Studies of terrorist's methods reveal that the best chance of success against terrorism lies in the
proactive phase. Well-planned prevention is the best defense against terrorism.
The installation must plan to prevent a terrorist incident, and to make the initial response should a
terrorist incident occur. Rudin's Law states that in time of crisis most people will choose the worst
course of action possible. This is not due to incompetency, but a lack of enough information on which
to base a decision. Proper crisis management does not mean management by crisis.
Crisis Management is a detailed, rehearsed plan to prevent and deal with special threat scenarios that
all key personnel must be familiar with. Using the USAMPS model will help ensure that your
counterterrorism plan is successful.
The Ad Hoc Threat Committee.
The ad hoc threat committee meets quarterly or as the situation dictates. They share intelligence data
to help predict and prepare for special threat situations. As the committee that performs the crisis
management for the installation, they should also perform as the crisis management team during a real
terrorist incident. As a minimum, the committee should be composed of the Chief of Staff or Director,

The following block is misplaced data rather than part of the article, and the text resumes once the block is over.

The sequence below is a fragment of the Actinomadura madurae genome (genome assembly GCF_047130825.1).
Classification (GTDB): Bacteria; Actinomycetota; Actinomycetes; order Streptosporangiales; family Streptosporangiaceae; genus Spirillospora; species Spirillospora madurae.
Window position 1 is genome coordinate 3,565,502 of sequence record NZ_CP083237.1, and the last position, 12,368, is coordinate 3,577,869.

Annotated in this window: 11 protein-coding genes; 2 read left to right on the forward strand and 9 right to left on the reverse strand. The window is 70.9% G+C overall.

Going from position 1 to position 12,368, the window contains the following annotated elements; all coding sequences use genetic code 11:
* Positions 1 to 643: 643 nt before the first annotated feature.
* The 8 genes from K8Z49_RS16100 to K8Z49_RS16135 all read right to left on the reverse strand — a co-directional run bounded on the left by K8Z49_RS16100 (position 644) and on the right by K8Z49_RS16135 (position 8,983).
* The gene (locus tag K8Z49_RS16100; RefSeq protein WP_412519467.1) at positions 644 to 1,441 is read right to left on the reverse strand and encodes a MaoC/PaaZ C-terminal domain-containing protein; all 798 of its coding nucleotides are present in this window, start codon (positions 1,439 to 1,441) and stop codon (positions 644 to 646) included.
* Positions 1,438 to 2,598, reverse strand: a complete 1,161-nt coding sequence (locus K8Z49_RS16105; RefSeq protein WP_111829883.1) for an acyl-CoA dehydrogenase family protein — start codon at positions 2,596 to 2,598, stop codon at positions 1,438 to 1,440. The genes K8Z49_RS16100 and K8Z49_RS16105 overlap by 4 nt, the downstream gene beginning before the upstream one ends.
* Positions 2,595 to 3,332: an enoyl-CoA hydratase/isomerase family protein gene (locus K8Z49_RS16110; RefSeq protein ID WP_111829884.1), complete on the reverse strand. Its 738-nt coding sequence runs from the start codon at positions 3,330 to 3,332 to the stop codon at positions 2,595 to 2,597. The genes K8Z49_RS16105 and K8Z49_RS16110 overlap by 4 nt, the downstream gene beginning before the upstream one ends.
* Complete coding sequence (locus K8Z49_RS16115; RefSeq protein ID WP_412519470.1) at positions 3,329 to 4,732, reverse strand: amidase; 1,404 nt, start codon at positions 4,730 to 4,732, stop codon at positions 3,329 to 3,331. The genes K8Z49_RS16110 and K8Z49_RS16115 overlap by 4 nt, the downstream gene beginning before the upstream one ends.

Plans, Training, and Security (DPTSEC), and primary installation staff personnel. The Chief of Staff or
DPTSEC chairs the committee. He is in charge of scheduling times and frequency of meetings,
emergency sessions, and facilities. Key personnel are from FBI, CID, physical security and
counterterrorism, G2/military intelligence, and G3/operations. The ad hoc threat committee is an
indispensable tool in developing liaison and a working coordination with all post and civilian
counterparts. They should be combined with other committees, such as the crisis management team,
to make decisions from a single efficient source. To prepare for special threat situations, the committee
must conduct a threat analysis to identify the potential threat. They should have tasking authority to be
A threat analysis is a total evaluation of all possible information to determine the security posture of the
installation. The analysis is done with regard to the various threats, targets, and weaknesses.
When conducting a threat analysis, you must think like a terrorist. Look around your installation. Ask
yourself questions that a terrorist would ask. How would you attack your own installation? Consider
areas that are vulnerable and that would attract publicity if attacked. Consider previous terrorist
operations that have been successful. What did the terrorist use as targets? Thinking like a terrorist
will help you to identify the area you must protect.
War games can help to identify installation weaknesses. Develop various attack scenarios with your
threat committee. Field exercises using small MP